Case Number: BC699596    Hearing Date: June 21, 2018    Dept: 85

Frank M. Ifediba v. California Board of Registered Nursing, et al., BC 699596

Tentative decision on application for preliminary injunction:  denied

Plaintiff Frank M. Ifediba (“Ifediba”) applies for a preliminary injunction against Defendants California Board of Registered Nursing (“Board”) and the Board’s Executive Officer, Joseph L. Morris (“Morris”), to stay the probation imposed on Ifediba.

The court has read and considered the moving papers, opposition, and reply, and renders the following tentative decision.

  1. Statement of the Case
  2. Complaint

Plaintiff Ifediba commenced this proceeding on April 13, 2018, alleging causes of action for injunctive relief and alternative writ of mandate.  The verified Complaint alleges in pertinent part as follows.

            Ifediba is a registered nurse (“RN”) who owns a home health agency (“HHA”).  On March 30, 2016, Ifediba plead nolo contendere to one misdemeanor count of driving under the influence of alcohol (“DUI”) and was convicted.  On September 15, 2016, the Board filed an accusation against Ifediba because of this conviction.

            On September 15, 2017, Ifediba and the Board entered into a Stipulated Settlement in which Ifediba was required to receive physical and mental examinations confirming his safety to practice nursing.  If both examiners determined that Ifediba did not possess problems with drugs or alcohol dependence which might reasonably affect his safe practice of nursing, then the Board would subject Ifediba to a public letter of reprimand and costs.  If an examiner determined Ifediba possessed a dependence problem, then his nursing license would be revoked and the revocation stayed pending the completion of a three year probation under certain terms and conditions.  On December 29, 2017, the Board formally approved this stipulated settlement.

In March 2018, Dr. Mark Honzel (“Honzel”), whom the Board designated as Ifediba’s examiner, issued his report.  Honzel’s report contained a glowing appraisal of Ifediba.  He found, inter alia, no evidence of any ongoing issues related to alcohol or drug abuse.  He concluded that Ifediba “is fully safe to perform the functions of a registered nurse in a safe and competent manner.”  Nevertheless, Honzel recommended probationary terms for Ifediba solely based on the fact that Ifediba was convicted of the DUI on March 30, 2016 and had been convicted of a DUI many years earlier.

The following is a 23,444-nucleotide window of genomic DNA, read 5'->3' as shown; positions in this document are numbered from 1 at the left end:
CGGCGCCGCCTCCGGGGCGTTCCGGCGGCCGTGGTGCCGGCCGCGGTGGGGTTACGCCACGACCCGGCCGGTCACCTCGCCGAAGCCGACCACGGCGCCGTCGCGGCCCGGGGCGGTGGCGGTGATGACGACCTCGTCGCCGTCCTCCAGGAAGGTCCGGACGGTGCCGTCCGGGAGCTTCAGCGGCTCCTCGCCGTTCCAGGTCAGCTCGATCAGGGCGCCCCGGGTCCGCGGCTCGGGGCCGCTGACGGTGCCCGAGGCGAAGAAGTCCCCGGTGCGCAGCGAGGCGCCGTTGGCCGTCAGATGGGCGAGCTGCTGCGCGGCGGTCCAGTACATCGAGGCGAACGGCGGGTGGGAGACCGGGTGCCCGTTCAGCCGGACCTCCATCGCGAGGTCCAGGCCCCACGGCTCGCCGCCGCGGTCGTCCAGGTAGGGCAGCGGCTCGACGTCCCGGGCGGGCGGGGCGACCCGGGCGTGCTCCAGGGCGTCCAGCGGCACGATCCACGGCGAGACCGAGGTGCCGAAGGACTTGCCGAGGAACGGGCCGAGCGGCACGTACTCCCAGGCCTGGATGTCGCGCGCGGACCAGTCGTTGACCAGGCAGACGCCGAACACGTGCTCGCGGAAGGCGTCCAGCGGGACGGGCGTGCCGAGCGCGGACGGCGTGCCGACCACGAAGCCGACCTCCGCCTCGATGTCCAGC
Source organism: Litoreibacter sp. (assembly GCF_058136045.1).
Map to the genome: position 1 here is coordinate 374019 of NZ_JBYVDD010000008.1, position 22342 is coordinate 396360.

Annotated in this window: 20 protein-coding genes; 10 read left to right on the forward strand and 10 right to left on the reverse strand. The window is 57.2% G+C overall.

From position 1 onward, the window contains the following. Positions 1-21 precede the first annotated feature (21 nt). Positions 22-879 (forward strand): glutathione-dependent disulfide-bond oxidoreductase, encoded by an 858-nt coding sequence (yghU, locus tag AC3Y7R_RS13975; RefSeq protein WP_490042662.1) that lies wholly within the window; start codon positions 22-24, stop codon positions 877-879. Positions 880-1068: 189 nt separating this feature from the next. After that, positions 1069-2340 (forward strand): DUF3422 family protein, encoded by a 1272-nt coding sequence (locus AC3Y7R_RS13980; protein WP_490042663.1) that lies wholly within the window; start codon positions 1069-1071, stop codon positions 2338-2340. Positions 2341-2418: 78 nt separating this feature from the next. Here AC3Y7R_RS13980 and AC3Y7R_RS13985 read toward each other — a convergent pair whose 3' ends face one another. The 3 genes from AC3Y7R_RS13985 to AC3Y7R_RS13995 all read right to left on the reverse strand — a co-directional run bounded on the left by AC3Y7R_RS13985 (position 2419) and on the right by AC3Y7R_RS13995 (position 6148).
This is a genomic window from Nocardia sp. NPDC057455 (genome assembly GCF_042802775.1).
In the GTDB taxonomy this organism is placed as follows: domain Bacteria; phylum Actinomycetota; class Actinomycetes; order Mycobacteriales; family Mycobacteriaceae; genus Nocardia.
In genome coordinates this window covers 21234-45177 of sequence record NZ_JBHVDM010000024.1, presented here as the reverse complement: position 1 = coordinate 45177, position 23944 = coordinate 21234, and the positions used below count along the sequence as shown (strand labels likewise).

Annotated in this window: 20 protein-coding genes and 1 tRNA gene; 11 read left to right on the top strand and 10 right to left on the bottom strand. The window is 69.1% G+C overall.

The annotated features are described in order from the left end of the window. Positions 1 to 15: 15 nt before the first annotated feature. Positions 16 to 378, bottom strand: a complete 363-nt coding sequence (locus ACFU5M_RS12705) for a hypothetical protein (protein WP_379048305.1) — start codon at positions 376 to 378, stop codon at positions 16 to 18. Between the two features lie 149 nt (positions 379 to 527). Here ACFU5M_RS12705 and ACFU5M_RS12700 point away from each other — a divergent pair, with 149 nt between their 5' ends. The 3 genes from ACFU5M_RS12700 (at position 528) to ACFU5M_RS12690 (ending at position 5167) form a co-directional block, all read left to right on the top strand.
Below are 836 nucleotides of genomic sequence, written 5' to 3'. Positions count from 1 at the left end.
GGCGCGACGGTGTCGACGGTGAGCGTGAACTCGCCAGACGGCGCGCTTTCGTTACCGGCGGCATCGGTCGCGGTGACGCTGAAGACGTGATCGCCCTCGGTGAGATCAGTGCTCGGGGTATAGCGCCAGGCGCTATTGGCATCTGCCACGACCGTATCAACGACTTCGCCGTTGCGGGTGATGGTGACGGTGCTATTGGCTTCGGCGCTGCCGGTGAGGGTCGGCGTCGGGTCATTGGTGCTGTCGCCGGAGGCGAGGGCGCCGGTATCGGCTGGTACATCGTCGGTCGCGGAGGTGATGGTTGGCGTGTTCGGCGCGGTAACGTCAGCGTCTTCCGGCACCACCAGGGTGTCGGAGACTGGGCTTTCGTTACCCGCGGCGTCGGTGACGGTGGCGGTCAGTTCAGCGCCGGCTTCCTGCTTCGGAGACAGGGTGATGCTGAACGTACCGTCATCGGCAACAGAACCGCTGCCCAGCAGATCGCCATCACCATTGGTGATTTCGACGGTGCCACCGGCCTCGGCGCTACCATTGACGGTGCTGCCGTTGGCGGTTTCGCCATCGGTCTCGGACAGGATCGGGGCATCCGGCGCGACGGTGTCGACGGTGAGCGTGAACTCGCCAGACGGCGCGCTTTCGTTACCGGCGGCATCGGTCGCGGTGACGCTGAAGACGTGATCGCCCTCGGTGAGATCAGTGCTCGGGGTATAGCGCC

On March 13, 2018, the Board informed Ifediba that, pursuant to the examination, the Board was placing Ifediba’s RN license on probation for three years effective immediately.

On April 4, 2018, Ifediba’s counsel sent a letter to the Board explaining that the imposition of probation violated the Stipulated Settlement.  To date, the Board has ignored the letter.

  1. Course of Proceedings

On May 7, 2018, the court granted Ifediba’s ex parte application for a temporary restraining order (“TRO”) and order to show cause (“OSC”) re: preliminary injunction restraining the decision that placed Ifediba on probation.  The restraint was conditioned on Ifediba not using alcohol under any circumstances.  The court also ruled that the restraint would dissolve should Honzel issue a report finding that Ifediba is dependent on alcohol or at risk.

Proofs of service on file shows that Defendants were served by substitute service with the Summons and Complaint on April 25, 2018 and were served by mail with the court’s order on May 21, 2018.[1]

  1. Applicable Law
  2. Preliminary Injunction

An injunction is a writ or order requiring a person to refrain from a particular act; it may be granted by the court in which the action is brought, or by a judge thereof; and when granted by a judge, it may be enforced as an order of the court.  CCP §525.  An injunction may be more completely defined as a writ or order commanding a person either to perform or to refrain from performing a particular act.  See Comfort v. Comfort, (1941) 17 Cal.2d 736, 741. McDowell v. Watson, (1997) 59 Cal.App.4th 1155, 1160.[2]  It is an equitable remedy available generally in the protection or to prevent the invasion of a legal right.  Meridian, Ltd. v. City and County of San Francisco, et al., (1939) 13 Cal.2d 424.